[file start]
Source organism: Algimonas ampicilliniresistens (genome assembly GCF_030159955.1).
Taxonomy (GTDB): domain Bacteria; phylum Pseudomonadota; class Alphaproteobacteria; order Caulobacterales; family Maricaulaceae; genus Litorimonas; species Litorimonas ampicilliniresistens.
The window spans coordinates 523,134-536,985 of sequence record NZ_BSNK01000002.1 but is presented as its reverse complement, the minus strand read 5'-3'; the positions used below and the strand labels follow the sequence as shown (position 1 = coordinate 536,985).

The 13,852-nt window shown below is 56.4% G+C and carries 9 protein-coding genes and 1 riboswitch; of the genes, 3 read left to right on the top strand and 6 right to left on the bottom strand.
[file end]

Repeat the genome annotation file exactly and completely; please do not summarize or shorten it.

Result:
Source organism: Algimonas ampicilliniresistens (genome assembly GCF_030159955.1).
Taxonomy (GTDB): domain Bacteria; phylum Pseudomonadota; class Alphaproteobacteria; order Caulobacterales; family Maricaulaceae; genus Litorimonas; species Litorimonas ampicilliniresistens.
The window spans coordinates 523,134-536,985 of sequence record NZ_BSNK01000002.1 but is presented as its reverse complement, the minus strand read 5'-3'; the positions used below and the strand labels follow the sequence as shown (position 1 = coordinate 536,985).

The 13,852-nt window shown below is 56.4% G+C and carries 9 protein-coding genes and 1 riboswitch; of the genes, 3 read left to right on the top strand and 6 right to left on the bottom strand.